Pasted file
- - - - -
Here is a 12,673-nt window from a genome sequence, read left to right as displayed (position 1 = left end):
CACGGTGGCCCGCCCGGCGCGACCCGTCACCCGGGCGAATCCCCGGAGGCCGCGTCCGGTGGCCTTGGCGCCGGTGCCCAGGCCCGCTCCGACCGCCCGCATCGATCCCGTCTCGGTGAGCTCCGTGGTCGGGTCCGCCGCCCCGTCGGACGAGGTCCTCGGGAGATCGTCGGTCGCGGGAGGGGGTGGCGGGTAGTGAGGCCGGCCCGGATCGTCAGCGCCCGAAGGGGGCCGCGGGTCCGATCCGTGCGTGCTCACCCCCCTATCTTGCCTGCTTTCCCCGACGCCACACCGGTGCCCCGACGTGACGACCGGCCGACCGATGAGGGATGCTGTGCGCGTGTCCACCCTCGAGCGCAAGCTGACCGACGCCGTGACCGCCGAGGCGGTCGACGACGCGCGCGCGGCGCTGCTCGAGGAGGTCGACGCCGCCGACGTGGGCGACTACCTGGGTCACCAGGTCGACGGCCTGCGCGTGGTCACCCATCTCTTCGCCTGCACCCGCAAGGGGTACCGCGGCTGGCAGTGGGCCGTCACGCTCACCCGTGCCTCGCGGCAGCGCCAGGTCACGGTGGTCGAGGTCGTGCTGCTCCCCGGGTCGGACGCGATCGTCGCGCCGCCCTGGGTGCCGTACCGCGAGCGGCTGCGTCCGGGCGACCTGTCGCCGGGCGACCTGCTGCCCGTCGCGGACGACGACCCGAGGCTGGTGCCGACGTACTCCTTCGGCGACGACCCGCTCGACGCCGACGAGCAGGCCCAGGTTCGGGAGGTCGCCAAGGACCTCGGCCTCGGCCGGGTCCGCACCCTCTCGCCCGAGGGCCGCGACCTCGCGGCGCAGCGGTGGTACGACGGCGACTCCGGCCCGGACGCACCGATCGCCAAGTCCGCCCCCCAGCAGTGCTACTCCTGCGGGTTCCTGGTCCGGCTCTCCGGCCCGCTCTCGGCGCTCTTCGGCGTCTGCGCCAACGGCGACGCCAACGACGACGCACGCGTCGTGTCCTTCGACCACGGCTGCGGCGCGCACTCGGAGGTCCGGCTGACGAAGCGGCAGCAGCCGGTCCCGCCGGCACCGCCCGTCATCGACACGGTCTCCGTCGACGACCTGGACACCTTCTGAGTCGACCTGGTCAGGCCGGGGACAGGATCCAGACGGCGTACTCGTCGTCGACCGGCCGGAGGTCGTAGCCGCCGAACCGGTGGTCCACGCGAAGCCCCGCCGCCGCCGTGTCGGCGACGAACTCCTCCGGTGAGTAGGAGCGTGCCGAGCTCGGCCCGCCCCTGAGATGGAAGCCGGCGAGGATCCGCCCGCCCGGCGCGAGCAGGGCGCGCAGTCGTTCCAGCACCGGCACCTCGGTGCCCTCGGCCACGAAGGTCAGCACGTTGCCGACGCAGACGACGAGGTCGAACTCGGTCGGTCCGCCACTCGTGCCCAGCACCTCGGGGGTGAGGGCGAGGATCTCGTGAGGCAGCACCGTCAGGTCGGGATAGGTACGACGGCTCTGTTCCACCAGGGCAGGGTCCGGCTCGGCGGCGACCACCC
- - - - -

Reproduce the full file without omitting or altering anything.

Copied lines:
Here is a 12,673-nt window from a genome sequence, read left to right as displayed (position 1 = left end):
CACGGTGGCCCGCCCGGCGCGACCCGTCACCCGGGCGAATCCCCGGAGGCCGCGTCCGGTGGCCTTGGCGCCGGTGCCCAGGCCCGCTCCGACCGCCCGCATCGATCCCGTCTCGGTGAGCTCCGTGGTCGGGTCCGCCGCCCCGTCGGACGAGGTCCTCGGGAGATCGTCGGTCGCGGGAGGGGGTGGCGGGTAGTGAGGCCGGCCCGGATCGTCAGCGCCCGAAGGGGGCCGCGGGTCCGATCCGTGCGTGCTCACCCCCCTATCTTGCCTGCTTTCCCCGACGCCACACCGGTGCCCCGACGTGACGACCGGCCGACCGATGAGGGATGCTGTGCGCGTGTCCACCCTCGAGCGCAAGCTGACCGACGCCGTGACCGCCGAGGCGGTCGACGACGCGCGCGCGGCGCTGCTCGAGGAGGTCGACGCCGCCGACGTGGGCGACTACCTGGGTCACCAGGTCGACGGCCTGCGCGTGGTCACCCATCTCTTCGCCTGCACCCGCAAGGGGTACCGCGGCTGGCAGTGGGCCGTCACGCTCACCCGTGCCTCGCGGCAGCGCCAGGTCACGGTGGTCGAGGTCGTGCTGCTCCCCGGGTCGGACGCGATCGTCGCGCCGCCCTGGGTGCCGTACCGCGAGCGGCTGCGTCCGGGCGACCTGTCGCCGGGCGACCTGCTGCCCGTCGCGGACGACGACCCGAGGCTGGTGCCGACGTACTCCTTCGGCGACGACCCGCTCGACGCCGACGAGCAGGCCCAGGTTCGGGAGGTCGCCAAGGACCTCGGCCTCGGCCGGGTCCGCACCCTCTCGCCCGAGGGCCGCGACCTCGCGGCGCAGCGGTGGTACGACGGCGACTCCGGCCCGGACGCACCGATCGCCAAGTCCGCCCCCCAGCAGTGCTACTCCTGCGGGTTCCTGGTCCGGCTCTCCGGCCCGCTCTCGGCGCTCTTCGGCGTCTGCGCCAACGGCGACGCCAACGACGACGCACGCGTCGTGTCCTTCGACCACGGCTGCGGCGCGCACTCGGAGGTCCGGCTGACGAAGCGGCAGCAGCCGGTCCCGCCGGCACCGCCCGTCATCGACACGGTCTCCGTCGACGACCTGGACACCTTCTGAGTCGACCTGGTCAGGCCGGGGACAGGATCCAGACGGCGTACTCGTCGTCGACCGGCCGGAGGTCGTAGCCGCCGAACCGGTGGTCCACGCGAAGCCCCGCCGCCGCCGTGTCGGCGACGAACTCCTCCGGTGAGTAGGAGCGTGCCGAGCTCGGCCCGCCCCTGAGATGGAAGCCGGCGAGGATCCGCCCGCCCGGCGCGAGCAGGGCGCGCAGTCGTTCCAGCACCGGCACCTCGGTGCCCTCGGCCACGAAGGTCAGCACGTTGCCGACGCAGACGACGAGGTCGAACTCGGTCGGTCCGCCACTCGTGCCCAGCACCTCGGGGGTGAGGGCGAGGATCTCGTGAGGCAGCACCGTCAGGTCGGGATAGGTACGACGGCTCTGTTCCACCAGGGCAGGGTCCGGCTCGGCGGCGACCACCC